Accenture, the local service provider for the NHS IT programme in the North-east and East of England, is winding down its implementation team working on putting new patient administration system into NHS hospitals.

E-Health Insider has been told that the acute implementation team was almost completely disbanded at the beginning of July, with a number of redundancies and contractors let go. Some Accenture staff were redeployed to work on primary and community care projects.

A source from the project said: “They called us in at the beginning of July saying they are suspending all implementation activity for 12-18 months.” They added that only acute hospital projects that had progressed passed the project initiation stage were now continuing. They added that some discreet departmental systems would still be delivered.

Accenture were contacted by E-Health Insider but declined to offer any further comment on their implementation approach in the two clusters or future deployment plans for NHS hospital trusts.

Industry speculation, however, is increasingly pointing to CSC being allowed to take over Accenture’s acute hospital work in the two clusters – taking over responsibility for implementing iSoft products in trusts across two additional regions.

Accenture would potentially continue to be responsible for community and primary care work. “The rumour is that they [Accenture] will get out of secondary care and do primary care across all three clusters,” the source said.

In June Accenture’s MD Bill Green indicated that the company was looking at alternatives to iSoft in relation to its NHS contracts, after making provision for losses of £250m due to software delivery delays.

Last Friday iSoft revealed that it was in dispute with Accenture about being in breach of contract, and announced a new deal with CSC which “in certain circumstances” would provide an “opportunity to win additional NPfIT business in future through CSC.”

Whatever the final outcome it is clear that new installations of administration and clinical software at hospitals the North-east and Eastern regions of the NHS IT programme have largely ground to a halt, with the troubled £6.2bn NHS IT project beset by yet more uncertainty and delay.

In June Accenture and NHS Connecting for Health stated in a written response to the House of Commons Public Accounts Committee member Richard Bacon MP that it would install iSoft’s iPM patient administration system at five trusts by the end of October. Only one, Ipswich NHS Trust, now says it is working towards meeting this date.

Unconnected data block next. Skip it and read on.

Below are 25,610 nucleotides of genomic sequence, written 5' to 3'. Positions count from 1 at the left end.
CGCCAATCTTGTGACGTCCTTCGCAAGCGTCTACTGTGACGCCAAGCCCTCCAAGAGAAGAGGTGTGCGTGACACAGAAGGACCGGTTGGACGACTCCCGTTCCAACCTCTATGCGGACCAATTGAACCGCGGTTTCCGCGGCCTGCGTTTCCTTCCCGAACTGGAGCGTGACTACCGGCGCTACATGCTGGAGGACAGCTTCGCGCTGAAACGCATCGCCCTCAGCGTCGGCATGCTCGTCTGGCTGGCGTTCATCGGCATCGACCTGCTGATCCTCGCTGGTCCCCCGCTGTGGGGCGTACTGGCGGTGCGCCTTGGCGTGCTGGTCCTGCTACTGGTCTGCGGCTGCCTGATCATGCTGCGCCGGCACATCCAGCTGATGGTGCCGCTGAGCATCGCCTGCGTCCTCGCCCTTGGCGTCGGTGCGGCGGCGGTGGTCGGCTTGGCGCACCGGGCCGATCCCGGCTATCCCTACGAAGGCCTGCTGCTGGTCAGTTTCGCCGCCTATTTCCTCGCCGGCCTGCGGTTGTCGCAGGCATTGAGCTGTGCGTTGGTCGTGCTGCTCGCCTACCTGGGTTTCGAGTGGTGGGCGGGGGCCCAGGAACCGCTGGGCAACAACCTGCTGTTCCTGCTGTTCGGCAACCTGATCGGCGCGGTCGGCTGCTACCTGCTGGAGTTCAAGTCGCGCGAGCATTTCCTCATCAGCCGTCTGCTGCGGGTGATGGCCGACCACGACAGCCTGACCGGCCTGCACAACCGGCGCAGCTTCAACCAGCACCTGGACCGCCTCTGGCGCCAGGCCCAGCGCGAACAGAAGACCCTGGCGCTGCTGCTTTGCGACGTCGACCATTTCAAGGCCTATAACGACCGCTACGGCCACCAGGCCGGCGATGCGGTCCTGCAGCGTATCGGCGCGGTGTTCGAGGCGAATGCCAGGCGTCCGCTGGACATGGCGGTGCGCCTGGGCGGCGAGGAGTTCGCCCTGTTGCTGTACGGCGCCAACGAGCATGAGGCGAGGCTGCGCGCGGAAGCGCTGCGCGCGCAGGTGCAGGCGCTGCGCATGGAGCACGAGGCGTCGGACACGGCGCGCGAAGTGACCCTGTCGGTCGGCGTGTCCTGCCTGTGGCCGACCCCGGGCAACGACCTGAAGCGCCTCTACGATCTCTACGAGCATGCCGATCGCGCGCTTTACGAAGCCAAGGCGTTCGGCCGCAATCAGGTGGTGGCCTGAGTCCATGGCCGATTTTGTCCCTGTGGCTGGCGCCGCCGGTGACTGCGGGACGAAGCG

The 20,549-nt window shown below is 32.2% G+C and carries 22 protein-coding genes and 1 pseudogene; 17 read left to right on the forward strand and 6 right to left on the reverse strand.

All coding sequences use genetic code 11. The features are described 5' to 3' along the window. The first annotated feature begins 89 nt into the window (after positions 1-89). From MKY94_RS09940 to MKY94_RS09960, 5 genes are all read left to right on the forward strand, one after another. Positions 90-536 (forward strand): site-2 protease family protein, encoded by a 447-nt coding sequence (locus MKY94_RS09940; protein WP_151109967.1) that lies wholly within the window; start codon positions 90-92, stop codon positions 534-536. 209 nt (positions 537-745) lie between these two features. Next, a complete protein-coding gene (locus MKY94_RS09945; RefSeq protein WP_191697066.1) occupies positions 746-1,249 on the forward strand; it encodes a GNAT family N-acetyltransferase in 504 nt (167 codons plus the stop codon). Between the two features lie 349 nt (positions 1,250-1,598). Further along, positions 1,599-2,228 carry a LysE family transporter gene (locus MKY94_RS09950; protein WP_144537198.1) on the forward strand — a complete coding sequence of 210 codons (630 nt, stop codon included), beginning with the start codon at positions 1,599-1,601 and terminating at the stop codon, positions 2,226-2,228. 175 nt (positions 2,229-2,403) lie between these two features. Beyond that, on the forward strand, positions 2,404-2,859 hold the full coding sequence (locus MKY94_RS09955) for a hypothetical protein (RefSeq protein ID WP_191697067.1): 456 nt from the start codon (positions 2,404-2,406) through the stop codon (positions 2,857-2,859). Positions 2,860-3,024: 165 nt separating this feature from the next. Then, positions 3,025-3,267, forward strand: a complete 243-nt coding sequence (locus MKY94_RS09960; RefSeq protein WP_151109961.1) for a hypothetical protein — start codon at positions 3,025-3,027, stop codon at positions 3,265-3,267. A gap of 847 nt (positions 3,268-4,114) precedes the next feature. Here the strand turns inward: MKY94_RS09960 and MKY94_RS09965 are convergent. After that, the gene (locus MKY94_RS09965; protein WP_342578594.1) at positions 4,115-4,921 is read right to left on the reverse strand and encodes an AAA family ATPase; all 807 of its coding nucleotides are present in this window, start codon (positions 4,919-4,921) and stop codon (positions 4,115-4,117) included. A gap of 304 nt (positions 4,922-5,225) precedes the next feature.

The remaining four NHS trusts named by Accenture two months ago have now told E-Health Insider over the past week that they no longer plan to take the system or don’t have an implementation date.

As exclusively reported by EHI on 16 August, Sheffield Teaching Hospitals NHS Trust has abandoned plans to implement the CFH version of iSoft’s iPM PAS system.

EHI has this week learned that Northampton General Hospital NHS Trust, which was due to go live on 31 July, has not received a new system. The trust told EHI the date had not been met and a spokesperson told EHI there was “no new go-live date planned at the moment”.

The spokesperson added: “I can confirm that we did not go live at the end of July, due to concerns raised by the IT director to the board. These dates are being investigated and a new go-live date is yet to be confirmed.”

Airedale NHS Trust which was due to go live at the end of August also says the date has not been met. A spokesperson said it was “not known when the next go live date will be.”

They added: “We do not know when we can expect to train our staff and implement the system the matter is still being discussed.”

Although Accenture has made limited progress in the acute hospital sector it has made far greater progress in primary care, mental health and community care.